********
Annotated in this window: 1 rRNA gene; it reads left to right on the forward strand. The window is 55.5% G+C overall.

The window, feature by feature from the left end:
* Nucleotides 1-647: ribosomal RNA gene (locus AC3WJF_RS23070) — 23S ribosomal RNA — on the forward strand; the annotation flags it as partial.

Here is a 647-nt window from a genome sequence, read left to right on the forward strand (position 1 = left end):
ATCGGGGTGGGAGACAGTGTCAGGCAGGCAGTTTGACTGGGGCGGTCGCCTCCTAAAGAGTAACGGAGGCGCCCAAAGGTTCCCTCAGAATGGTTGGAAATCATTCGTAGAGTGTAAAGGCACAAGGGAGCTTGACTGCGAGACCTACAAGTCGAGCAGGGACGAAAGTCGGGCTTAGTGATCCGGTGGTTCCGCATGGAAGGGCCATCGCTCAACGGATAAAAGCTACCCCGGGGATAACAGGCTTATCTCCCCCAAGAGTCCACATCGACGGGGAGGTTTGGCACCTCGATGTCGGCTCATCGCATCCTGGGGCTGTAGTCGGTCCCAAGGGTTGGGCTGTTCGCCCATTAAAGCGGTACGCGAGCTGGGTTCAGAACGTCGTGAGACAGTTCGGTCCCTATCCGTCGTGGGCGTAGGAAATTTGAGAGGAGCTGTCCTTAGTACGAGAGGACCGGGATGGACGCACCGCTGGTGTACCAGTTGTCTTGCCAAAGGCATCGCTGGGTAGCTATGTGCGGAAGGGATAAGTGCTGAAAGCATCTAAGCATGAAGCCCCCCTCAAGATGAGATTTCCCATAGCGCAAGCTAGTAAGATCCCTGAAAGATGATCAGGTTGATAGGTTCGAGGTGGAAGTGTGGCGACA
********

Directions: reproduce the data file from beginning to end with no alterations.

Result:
Annotated in this window: 1 rRNA gene; it reads left to right on the forward strand. The window is 55.5% G+C overall.

The window, feature by feature from the left end:
* Nucleotides 1-647: ribosomal RNA gene (locus AC3WJF_RS23070) — 23S ribosomal RNA — on the forward strand; the annotation flags it as partial.

Here is a 647-nt window from a genome sequence, read left to right on the forward strand (position 1 = left end):
ATCGGGGTGGGAGACAGTGTCAGGCAGGCAGTTTGACTGGGGCGGTCGCCTCCTAAAGAGTAACGGAGGCGCCCAAAGGTTCCCTCAGAATGGTTGGAAATCATTCGTAGAGTGTAAAGGCACAAGGGAGCTTGACTGCGAGACCTACAAGTCGAGCAGGGACGAAAGTCGGGCTTAGTGATCCGGTGGTTCCGCATGGAAGGGCCATCGCTCAACGGATAAAAGCTACCCCGGGGATAACAGGCTTATCTCCCCCAAGAGTCCACATCGACGGGGAGGTTTGGCACCTCGATGTCGGCTCATCGCATCCTGGGGCTGTAGTCGGTCCCAAGGGTTGGGCTGTTCGCCCATTAAAGCGGTACGCGAGCTGGGTTCAGAACGTCGTGAGACAGTTCGGTCCCTATCCGTCGTGGGCGTAGGAAATTTGAGAGGAGCTGTCCTTAGTACGAGAGGACCGGGATGGACGCACCGCTGGTGTACCAGTTGTCTTGCCAAAGGCATCGCTGGGTAGCTATGTGCGGAAGGGATAAGTGCTGAAAGCATCTAAGCATGAAGCCCCCCTCAAGATGAGATTTCCCATAGCGCAAGCTAGTAAGATCCCTGAAAGATGATCAGGTTGATAGGTTCGAGGTGGAAGTGTGGCGACA